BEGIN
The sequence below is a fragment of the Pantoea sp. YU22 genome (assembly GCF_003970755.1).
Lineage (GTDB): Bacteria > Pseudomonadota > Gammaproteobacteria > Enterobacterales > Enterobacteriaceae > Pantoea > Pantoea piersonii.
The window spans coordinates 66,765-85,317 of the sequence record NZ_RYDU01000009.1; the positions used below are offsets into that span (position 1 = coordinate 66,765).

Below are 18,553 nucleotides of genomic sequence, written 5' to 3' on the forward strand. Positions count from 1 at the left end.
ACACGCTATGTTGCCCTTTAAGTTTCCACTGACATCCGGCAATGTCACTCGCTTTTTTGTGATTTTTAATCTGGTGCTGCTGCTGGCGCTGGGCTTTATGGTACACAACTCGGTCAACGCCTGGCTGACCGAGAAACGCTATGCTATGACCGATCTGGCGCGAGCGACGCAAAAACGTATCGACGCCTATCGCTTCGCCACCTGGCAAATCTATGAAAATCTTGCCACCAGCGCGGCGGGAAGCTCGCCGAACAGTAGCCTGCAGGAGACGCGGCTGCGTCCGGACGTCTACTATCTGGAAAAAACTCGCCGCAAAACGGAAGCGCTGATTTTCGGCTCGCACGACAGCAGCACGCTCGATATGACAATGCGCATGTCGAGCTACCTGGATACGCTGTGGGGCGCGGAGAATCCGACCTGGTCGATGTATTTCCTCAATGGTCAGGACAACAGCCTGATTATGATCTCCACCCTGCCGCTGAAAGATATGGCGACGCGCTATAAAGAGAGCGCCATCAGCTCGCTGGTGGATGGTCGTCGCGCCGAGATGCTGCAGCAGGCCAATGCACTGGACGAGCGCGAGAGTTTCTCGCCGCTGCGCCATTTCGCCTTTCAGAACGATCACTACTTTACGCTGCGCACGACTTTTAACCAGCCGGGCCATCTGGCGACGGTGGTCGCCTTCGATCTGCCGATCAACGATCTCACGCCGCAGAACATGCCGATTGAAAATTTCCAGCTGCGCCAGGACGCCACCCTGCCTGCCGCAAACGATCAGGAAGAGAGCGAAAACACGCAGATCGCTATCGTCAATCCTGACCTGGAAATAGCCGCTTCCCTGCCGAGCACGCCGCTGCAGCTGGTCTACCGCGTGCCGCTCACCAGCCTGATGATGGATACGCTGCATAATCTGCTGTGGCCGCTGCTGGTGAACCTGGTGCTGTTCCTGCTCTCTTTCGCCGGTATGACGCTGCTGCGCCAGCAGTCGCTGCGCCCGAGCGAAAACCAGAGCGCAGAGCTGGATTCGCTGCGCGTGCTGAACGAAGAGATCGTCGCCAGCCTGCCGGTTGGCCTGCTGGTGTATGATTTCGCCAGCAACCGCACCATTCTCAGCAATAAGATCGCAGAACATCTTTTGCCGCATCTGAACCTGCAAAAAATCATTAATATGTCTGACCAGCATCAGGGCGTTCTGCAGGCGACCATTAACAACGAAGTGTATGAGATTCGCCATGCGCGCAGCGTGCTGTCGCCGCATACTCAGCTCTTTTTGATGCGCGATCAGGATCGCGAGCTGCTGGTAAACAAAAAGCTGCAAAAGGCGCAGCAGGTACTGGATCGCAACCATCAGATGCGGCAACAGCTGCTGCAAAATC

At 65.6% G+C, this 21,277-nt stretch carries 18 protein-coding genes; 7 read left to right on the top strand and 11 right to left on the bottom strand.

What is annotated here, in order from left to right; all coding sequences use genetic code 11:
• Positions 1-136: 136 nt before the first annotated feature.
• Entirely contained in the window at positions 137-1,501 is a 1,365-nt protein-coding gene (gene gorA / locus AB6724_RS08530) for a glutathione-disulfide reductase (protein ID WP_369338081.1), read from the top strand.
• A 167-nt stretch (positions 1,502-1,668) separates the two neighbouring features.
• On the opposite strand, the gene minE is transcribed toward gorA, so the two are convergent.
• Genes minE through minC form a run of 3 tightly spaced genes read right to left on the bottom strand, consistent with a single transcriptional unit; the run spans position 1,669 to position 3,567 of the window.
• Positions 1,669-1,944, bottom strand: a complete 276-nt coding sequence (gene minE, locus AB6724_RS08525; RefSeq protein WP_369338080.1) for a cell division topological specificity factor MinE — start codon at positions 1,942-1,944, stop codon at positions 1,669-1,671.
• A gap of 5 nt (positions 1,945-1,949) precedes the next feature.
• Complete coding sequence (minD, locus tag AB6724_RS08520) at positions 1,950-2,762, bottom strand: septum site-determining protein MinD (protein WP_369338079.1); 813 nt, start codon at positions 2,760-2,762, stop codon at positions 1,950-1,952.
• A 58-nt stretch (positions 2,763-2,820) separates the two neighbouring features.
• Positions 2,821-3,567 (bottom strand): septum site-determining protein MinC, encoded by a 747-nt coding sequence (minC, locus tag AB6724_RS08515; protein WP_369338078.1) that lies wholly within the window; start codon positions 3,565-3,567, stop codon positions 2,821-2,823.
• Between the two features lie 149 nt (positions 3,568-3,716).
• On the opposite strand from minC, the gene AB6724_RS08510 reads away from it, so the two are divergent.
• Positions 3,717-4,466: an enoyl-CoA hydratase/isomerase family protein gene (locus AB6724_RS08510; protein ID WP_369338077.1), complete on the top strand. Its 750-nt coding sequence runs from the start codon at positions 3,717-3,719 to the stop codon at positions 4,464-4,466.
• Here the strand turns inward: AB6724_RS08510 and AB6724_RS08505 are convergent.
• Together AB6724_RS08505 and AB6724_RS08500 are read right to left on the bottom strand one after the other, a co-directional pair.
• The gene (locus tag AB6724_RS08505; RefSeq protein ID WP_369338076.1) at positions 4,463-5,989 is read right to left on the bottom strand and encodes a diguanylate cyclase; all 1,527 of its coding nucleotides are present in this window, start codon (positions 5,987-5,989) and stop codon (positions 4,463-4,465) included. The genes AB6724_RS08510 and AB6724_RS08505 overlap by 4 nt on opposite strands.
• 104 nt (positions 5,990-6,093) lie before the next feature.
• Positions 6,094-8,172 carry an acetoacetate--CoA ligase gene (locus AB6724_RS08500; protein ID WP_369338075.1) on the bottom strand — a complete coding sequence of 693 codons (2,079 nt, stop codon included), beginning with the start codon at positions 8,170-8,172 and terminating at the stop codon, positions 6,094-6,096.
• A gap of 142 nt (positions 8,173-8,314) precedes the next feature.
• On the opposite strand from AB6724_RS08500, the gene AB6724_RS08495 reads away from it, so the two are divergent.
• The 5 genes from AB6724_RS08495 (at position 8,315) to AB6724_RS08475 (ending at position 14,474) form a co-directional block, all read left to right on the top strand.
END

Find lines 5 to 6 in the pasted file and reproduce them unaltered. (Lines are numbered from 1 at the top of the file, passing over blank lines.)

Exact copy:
ACACGCTATGTTGCCCTTTAAGTTTCCACTGACATCCGGCAATGTCACTCGCTTTTTTGTGATTTTTAATCTGGTGCTGCTGCTGGCGCTGGGCTTTATGGTACACAACTCGGTCAACGCCTGGCTGACCGAGAAACGCTATGCTATGACCGATCTGGCGCGAGCGACGCAAAAACGTATCGACGCCTATCGCTTCGCCACCTGGCAAATCTATGAAAATCTTGCCACCAGCGCGGCGGGAAGCTCGCCGAACAGTAGCCTGCAGGAGACGCGGCTGCGTCCGGACGTCTACTATCTGGAAAAAACTCGCCGCAAAACGGAAGCGCTGATTTTCGGCTCGCACGACAGCAGCACGCTCGATATGACAATGCGCATGTCGAGCTACCTGGATACGCTGTGGGGCGCGGAGAATCCGACCTGGTCGATGTATTTCCTCAATGGTCAGGACAACAGCCTGATTATGATCTCCACCCTGCCGCTGAAAGATATGGCGACGCGCTATAAAGAGAGCGCCATCAGCTCGCTGGTGGATGGTCGTCGCGCCGAGATGCTGCAGCAGGCCAATGCACTGGACGAGCGCGAGAGTTTCTCGCCGCTGCGCCATTTCGCCTTTCAGAACGATCACTACTTTACGCTGCGCACGACTTTTAACCAGCCGGGCCATCTGGCGACGGTGGTCGCCTTCGATCTGCCGATCAACGATCTCACGCCGCAGAACATGCCGATTGAAAATTTCCAGCTGCGCCAGGACGCCACCCTGCCTGCCGCAAACGATCAGGAAGAGAGCGAAAACACGCAGATCGCTATCGTCAATCCTGACCTGGAAATAGCCGCTTCCCTGCCGAGCACGCCGCTGCAGCTGGTCTACCGCGTGCCGCTCACCAGCCTGATGATGGATACGCTGCATAATCTGCTGTGGCCGCTGCTGGTGAACCTGGTGCTGTTCCTGCTCTCTTTCGCCGGTATGACGCTGCTGCGCCAGCAGTCGCTGCGCCCGAGCGAAAACCAGAGCGCAGAGCTGGATTCGCTGCGCGTGCTGAACGAAGAGATCGTCGCCAGCCTGCCGGTTGGCCTGCTGGTGTATGATTTCGCCAGCAACCGCACCATTCTCAGCAATAAGATCGCAGAACATCTTTTGCCGCATCTGAACCTGCAAAAAATCATTAATATGTCTGACCAGCATCAGGGCGTTCTGCAGGCGACCATTAACAACGAAGTGTATGAGATTCGCCATGCGCGCAGCGTGCTGTCGCCGCATACTCAGCTCTTTTTGATGCGCGATCAGGATCGCGAGCTGCTGGTAAACAAAAAGCTGCAAAAGGCGCAGCAGGTACTGGATCGCAACCATCAGATGCGGCAACAGCTGCTGCAAAATC

At 65.6% G+C, this 21,277-nt stretch carries 18 protein-coding genes; 7 read left to right on the top strand and 11 right to left on the bottom strand.